Davis city officials are looking at West Sacramento as a possible alternative site to treat water pulled from the Sacramento River even as the city forges ahead with neighboring Woodland on the cities' joint Surface Water Project.
The multimillion-dollar Surface Water Project with Woodland is planned to supply the cities with treated water pumped from the Sacramento River by 2016.
Davis City Manager Steve Pinkerton said city representatives have had "very serious conversations at the staff level" with West Sacramento officials about using its treatment plant to treat Davis-supplied river water.
Talk of any deal between West Sacramento and Davis is premature, said West Sacramento City Manager Martin Tuttle, but Tuttle said his city has the plant capacity and is prepared to listen.
"It's a good opportunity to have a partner to offset our costs," Tuttle said. "For us, we would need a formal proposal, but once the city of Davis is serious, we would entertain it."
Davis' City Council plans to formalize those discussions by sending council members to talk with West Sacramento leaders in the coming days.
And Davis leaders have given the city's water advisory committee until the council's Aug. 21 meeting to submit its recommendation on whether the city should move forward with the water project or seize the West Sacramento option.
City Manager Pinkerton said he expects an opinion from the water committee by Aug. 16.
The West Sacramento option is tempting for Davis, which is struggling with its own budgetary woes and poor water quality.
"We're talking about a long-term water supply to a city that wants to attract high-tech, that has a research university and that already is tapping its groundwater," said Davis Mayor Joe Krovoza.
Davis' share of the estimated $292.7 million Surface Water Project is $140 million. Ground has not yet been turned on the project and its residents have been averse to rate increases to help fund the ambitious plan.
Woodland, pushed by state and federal deadlines to improve the quality of that city's water by 2016, has already absorbed several rate increases to fund its $153 million share of the project.
Meanwhile, West Sacramento has an existing plant and excess capacity made available when recession slowed that city's growth.
But the West Sacramento plant is a small, older facility and West Sacramento is in an aggressive growth phase. Developing its once-neglected waterfront is a priority.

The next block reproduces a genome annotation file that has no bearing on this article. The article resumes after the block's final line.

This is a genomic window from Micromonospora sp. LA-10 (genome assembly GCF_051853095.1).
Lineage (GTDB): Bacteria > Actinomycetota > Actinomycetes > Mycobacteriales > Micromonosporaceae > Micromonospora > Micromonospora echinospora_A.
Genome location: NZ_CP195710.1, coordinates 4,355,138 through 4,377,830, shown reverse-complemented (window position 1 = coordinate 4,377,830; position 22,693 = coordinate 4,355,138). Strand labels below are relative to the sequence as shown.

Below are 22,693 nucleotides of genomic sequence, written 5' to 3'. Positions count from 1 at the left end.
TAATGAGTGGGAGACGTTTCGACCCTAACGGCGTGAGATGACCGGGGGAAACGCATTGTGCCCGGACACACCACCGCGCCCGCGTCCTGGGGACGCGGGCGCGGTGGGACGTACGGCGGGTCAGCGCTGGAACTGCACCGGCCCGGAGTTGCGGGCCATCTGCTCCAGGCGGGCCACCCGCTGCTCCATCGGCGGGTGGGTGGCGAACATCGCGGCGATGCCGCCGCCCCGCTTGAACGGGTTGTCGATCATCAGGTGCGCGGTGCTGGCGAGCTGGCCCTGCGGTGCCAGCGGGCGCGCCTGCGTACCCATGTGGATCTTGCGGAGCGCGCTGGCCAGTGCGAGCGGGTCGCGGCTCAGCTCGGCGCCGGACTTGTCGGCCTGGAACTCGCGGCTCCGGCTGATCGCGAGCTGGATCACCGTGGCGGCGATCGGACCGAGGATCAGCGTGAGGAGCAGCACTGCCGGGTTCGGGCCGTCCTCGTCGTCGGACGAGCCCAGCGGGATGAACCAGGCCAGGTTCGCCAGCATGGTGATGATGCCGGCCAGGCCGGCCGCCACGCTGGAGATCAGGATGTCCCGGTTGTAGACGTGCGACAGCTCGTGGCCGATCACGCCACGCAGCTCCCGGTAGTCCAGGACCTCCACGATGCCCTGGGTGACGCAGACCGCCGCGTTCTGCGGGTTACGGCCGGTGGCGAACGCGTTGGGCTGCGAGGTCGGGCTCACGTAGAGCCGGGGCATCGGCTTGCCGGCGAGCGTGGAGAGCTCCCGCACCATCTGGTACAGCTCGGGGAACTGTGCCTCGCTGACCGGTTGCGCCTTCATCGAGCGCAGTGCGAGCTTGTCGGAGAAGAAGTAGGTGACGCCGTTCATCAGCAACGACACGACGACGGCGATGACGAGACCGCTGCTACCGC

That includes the future Bridge District neighborhood more than 180 acres of residential and commercial development on West Sacramento's riverfront.
Moreover, getting treated water from West Sacramento to Davis would mean installing a delivery system neither designed nor approved yet through environmentally sensitive areas ahead of Davis' own clean water deadlines, which begin in 2020.
"West Sacramento is a very, very important option, but it's not as simple as people wish it might be," Krovoza said. "These are huge decisions we're trying to make. The city has to secure a long-term supply of quality water. We're continuing to deteriorate the quality of our groundwater basin on which we're 100 percent reliable."
Meanwhile, Davis City Council's vote Tuesday to move a city ballot measure on the project from November to March 2013, and its talks with West Sacramento are weighing on Woodland officials anxious to meet bidding, funding, construction and other timelines to keep the project on track.
Woodland City Manager Paul Navazio has said his city is not interested in the West Sacramento option, saying "Woodland is 110 percent committed to partnering with Davis on a joint project."
But with the first of Woodland's project deadlines just two months away, Navazio said Woodland needs word soon on Davis' intentions.
"We need for them to have a timely decision on whether they are comfortable and committed to working on the Surface Water Project," Navazio said. "Clearly, it's still an open question, but we don't have the luxury of waiting until we get a firm decision."